Juneteenth at Home or in the Classroom
Have you ever learned about and/or celebrated Juneteeth at home or in the classroom? Imagine the day when Juneteenth can be known about, valued, and remembered by all U.S. Americans. Juneteenth is short for June Nineteenth. June 19th is a holiday that marks the day that enslaved people that lived in our country, found out that they were legally free. It isn’t a national holiday, yet, but it’s important to know about!
In order to bring this important day to students and our children, LaNesha Tabb and I created an eBook to give our students the history behind this day. We also created some activities that would give students and kids a chance to do something with their new knowledge.
Below you will find a few pages from the eBook created. We project our books on the board and read aloud. We pause when needed to allow students to process and take in the information. Whenever we teach social studies, we always take the time to build our students knowledge around the content we want them to learn. We make time for turn and talks. We allow our students to share their ideas and respectfully agree or disagree.
We follow up by having our students fill out a reflection sheet. Even emerging writers can use a combination of letters and pictures to share their ideas. I always love give them some independent time to reflect. Then we bring our sheets back to the whole group area and share our reflections with a friend. Those who would like to share with the entire group have the chance to. The powerful and insightful conversations that start always blow me away!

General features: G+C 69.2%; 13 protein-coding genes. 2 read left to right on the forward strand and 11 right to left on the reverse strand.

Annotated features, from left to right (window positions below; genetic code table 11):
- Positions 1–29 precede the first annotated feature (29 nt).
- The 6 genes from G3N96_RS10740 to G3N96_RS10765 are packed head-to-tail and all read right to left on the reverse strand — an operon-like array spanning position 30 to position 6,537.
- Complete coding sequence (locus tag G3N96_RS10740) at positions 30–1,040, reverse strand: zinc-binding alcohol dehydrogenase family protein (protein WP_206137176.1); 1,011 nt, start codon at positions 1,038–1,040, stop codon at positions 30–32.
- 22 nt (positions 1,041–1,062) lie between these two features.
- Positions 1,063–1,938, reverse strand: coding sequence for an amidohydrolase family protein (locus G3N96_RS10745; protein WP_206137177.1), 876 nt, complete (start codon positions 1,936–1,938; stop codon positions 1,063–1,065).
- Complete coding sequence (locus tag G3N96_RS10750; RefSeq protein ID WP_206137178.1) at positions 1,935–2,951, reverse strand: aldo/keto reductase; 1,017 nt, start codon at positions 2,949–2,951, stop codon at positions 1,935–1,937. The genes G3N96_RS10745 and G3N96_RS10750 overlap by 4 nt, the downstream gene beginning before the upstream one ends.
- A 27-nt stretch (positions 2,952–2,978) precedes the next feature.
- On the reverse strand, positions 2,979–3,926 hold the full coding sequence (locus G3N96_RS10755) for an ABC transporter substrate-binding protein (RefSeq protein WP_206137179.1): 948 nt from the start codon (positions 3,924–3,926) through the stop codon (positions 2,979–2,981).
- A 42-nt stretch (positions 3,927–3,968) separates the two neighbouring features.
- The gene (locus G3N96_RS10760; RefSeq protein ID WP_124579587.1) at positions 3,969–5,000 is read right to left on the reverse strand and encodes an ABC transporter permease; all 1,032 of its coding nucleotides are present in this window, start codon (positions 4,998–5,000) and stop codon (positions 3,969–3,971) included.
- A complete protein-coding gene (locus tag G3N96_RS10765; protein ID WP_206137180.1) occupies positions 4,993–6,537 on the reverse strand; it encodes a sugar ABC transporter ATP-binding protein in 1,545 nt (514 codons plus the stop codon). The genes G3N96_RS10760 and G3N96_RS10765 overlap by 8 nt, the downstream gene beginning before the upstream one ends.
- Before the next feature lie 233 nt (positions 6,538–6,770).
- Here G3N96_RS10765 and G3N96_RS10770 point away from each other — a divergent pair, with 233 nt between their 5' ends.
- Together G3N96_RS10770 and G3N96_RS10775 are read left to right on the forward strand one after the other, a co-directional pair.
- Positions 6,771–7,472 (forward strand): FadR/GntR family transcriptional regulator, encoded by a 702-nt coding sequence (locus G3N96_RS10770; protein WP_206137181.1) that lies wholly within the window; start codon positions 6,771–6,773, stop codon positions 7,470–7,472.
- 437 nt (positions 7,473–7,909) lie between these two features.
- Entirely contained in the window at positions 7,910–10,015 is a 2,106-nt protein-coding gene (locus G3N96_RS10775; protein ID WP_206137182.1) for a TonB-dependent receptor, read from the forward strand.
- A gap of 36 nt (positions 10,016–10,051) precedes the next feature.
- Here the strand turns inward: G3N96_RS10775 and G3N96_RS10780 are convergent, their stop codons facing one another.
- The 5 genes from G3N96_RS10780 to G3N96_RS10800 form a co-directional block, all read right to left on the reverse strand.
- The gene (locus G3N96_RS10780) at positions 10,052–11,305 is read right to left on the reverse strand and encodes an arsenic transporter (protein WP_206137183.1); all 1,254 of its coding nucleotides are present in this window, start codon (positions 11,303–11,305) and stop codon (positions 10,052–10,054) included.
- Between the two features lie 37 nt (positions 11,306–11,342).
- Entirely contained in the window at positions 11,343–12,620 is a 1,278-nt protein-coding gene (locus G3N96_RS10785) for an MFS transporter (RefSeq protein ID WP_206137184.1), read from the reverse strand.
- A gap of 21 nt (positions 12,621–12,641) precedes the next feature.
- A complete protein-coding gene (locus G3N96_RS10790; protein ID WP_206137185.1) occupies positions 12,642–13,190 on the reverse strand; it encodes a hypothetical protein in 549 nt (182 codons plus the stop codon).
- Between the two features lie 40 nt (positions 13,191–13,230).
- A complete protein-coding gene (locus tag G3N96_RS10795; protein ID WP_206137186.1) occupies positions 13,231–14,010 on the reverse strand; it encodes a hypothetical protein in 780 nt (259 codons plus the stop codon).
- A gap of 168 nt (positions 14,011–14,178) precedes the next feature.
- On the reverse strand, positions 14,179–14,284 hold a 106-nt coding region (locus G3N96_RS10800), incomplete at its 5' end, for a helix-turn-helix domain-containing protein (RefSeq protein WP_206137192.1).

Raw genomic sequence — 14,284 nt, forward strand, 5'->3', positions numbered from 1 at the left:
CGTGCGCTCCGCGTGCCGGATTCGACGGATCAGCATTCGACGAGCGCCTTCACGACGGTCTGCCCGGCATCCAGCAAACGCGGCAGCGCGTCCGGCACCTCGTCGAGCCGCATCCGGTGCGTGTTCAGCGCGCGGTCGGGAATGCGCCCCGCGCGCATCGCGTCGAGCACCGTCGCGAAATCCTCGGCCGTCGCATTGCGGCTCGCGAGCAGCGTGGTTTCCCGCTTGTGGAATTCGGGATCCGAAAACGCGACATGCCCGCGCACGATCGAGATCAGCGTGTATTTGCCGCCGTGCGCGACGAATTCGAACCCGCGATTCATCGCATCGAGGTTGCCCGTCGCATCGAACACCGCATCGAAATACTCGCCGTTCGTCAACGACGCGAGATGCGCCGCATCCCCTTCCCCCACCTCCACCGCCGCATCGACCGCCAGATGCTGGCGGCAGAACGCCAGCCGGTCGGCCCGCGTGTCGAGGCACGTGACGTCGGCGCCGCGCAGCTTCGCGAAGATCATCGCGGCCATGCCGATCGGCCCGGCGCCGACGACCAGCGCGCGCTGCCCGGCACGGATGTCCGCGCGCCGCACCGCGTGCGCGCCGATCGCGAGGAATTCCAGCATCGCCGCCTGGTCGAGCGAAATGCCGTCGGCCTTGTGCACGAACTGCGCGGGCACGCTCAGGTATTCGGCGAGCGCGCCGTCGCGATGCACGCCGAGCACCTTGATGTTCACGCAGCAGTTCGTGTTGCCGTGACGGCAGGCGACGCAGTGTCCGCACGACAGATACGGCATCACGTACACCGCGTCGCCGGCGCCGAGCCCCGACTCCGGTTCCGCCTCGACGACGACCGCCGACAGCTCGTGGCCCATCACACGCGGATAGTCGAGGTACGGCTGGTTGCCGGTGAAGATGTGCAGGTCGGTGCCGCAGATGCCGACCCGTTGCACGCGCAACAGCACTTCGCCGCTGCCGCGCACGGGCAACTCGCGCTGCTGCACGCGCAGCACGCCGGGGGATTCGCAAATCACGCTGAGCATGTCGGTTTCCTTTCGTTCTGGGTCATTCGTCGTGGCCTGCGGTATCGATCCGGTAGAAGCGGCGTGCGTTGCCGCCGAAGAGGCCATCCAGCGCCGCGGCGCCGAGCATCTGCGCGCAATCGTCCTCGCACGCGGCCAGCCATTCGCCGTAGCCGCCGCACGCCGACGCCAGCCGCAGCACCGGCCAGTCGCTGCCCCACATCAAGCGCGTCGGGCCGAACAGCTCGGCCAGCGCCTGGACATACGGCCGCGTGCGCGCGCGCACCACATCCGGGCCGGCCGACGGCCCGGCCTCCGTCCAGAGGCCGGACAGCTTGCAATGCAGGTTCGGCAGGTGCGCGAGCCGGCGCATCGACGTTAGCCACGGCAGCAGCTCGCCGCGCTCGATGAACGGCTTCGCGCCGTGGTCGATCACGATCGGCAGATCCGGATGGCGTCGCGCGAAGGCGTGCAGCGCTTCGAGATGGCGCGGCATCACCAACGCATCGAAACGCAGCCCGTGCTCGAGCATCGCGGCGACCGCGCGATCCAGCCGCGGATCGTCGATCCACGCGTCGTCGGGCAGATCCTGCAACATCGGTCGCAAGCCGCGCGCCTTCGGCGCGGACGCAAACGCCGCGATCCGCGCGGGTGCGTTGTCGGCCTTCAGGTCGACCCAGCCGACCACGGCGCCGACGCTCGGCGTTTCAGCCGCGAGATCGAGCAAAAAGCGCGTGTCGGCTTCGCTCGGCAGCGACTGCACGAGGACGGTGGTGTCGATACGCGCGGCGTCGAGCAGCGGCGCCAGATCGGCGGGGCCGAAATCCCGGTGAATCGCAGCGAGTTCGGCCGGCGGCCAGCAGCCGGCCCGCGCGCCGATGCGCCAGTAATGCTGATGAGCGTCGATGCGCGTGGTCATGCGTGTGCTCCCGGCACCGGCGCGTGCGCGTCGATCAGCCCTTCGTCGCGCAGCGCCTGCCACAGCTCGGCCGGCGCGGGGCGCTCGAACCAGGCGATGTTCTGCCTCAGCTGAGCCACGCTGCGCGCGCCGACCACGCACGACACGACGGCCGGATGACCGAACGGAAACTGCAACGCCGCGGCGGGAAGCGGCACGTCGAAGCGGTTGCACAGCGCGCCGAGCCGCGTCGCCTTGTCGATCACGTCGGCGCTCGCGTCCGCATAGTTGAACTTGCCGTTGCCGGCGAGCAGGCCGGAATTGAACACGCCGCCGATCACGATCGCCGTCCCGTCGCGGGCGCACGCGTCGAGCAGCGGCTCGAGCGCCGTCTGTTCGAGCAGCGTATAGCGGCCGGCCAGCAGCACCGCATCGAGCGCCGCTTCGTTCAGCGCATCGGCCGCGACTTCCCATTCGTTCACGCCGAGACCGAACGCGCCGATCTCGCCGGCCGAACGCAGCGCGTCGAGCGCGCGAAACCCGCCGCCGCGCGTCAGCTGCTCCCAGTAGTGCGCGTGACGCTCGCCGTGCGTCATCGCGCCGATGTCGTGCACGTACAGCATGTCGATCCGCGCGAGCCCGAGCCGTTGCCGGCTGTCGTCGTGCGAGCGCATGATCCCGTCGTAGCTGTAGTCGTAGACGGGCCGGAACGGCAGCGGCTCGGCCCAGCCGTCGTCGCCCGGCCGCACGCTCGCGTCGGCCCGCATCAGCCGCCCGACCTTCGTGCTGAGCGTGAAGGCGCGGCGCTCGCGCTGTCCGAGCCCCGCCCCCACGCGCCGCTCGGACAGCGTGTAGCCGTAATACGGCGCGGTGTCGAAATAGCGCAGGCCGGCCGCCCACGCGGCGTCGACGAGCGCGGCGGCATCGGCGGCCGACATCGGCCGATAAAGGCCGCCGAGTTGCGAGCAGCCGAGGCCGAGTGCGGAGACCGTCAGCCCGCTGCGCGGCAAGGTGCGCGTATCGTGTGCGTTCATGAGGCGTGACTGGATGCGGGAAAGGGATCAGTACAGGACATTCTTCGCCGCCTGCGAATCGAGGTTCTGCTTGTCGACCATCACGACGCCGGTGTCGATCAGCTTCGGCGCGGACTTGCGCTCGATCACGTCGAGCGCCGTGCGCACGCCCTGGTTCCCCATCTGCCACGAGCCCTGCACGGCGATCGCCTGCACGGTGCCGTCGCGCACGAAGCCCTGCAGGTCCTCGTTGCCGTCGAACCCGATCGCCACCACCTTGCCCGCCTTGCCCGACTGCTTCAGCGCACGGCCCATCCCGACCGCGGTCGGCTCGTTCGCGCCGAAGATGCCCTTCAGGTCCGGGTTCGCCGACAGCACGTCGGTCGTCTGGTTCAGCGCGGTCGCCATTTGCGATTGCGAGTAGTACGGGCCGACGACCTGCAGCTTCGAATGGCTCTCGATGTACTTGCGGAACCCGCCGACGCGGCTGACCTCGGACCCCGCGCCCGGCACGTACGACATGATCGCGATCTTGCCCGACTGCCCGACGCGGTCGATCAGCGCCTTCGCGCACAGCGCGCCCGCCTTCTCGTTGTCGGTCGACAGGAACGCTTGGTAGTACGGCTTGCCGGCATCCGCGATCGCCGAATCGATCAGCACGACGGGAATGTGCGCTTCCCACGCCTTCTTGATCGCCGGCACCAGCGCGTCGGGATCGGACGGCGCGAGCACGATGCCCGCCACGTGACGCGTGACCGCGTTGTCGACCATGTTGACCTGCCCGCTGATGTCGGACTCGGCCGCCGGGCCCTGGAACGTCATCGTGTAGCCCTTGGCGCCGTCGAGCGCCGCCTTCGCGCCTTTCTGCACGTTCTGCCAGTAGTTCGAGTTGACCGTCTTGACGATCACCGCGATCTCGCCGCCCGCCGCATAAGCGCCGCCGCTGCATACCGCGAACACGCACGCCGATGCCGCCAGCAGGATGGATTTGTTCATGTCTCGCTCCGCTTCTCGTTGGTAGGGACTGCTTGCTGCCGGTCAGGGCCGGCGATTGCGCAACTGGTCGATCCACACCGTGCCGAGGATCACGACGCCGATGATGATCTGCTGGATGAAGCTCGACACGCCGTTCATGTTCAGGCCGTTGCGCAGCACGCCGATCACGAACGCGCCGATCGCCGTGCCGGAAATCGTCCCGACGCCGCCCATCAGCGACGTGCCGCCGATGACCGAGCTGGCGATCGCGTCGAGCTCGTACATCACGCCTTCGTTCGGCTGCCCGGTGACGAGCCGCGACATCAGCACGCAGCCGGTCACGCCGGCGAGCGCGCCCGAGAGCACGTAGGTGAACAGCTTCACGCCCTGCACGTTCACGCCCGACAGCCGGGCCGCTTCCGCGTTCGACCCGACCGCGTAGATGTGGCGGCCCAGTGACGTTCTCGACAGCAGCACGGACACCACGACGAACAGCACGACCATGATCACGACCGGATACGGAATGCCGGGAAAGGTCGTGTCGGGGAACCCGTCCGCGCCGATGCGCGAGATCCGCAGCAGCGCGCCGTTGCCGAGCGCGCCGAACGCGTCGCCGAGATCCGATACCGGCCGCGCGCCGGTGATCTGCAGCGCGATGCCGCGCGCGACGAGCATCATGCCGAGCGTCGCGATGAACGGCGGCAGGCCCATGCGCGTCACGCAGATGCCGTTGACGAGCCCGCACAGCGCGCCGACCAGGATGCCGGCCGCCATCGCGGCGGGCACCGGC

In this resource we also included a Juneteenth magazine template. This would be a create way for students to show what the learned and share this learning with others! One year (with a different topic), I had my students create a magazine. I made color copies and binded them all together to make a full magazine for each student to take home. They loved it. When we give our students’ writing, a real audience, it helps them build a sense of pride about their writing.
We decided that it would be special for our students to plan a remembrance day for Juneteenth. We realized that it would be appropriate and respectful not to just plan a celebration. This day may not feel like a celebration for some people for various reasons. We want our students to really think about what this day cold be in their community. With their class or with their families.
We also really wanted to think about the WHY behind each decisions. This would be a good chance to make sure students didn’t simply plan a fun party without thinking about the true meaning and history of this day.
This day is for everyone. It can be used to educate yourself about issues the Black community still faces and see how you can help. To teach your kids powerful history lessons and have hard, but important and honest conversations. It can be a day of remembrance for the Black community. How far we’ve come, but how far we still we still need to go. It can be a day to celebrate freedom from enslavement and honor our ancestors. It can be a day to mourn and think about all we fight on a daily basis. It can be a day that as a country (the United States of America) we commit to doing better. We hope you and your students, or you and your children enjoy this resource and your Juneteenth.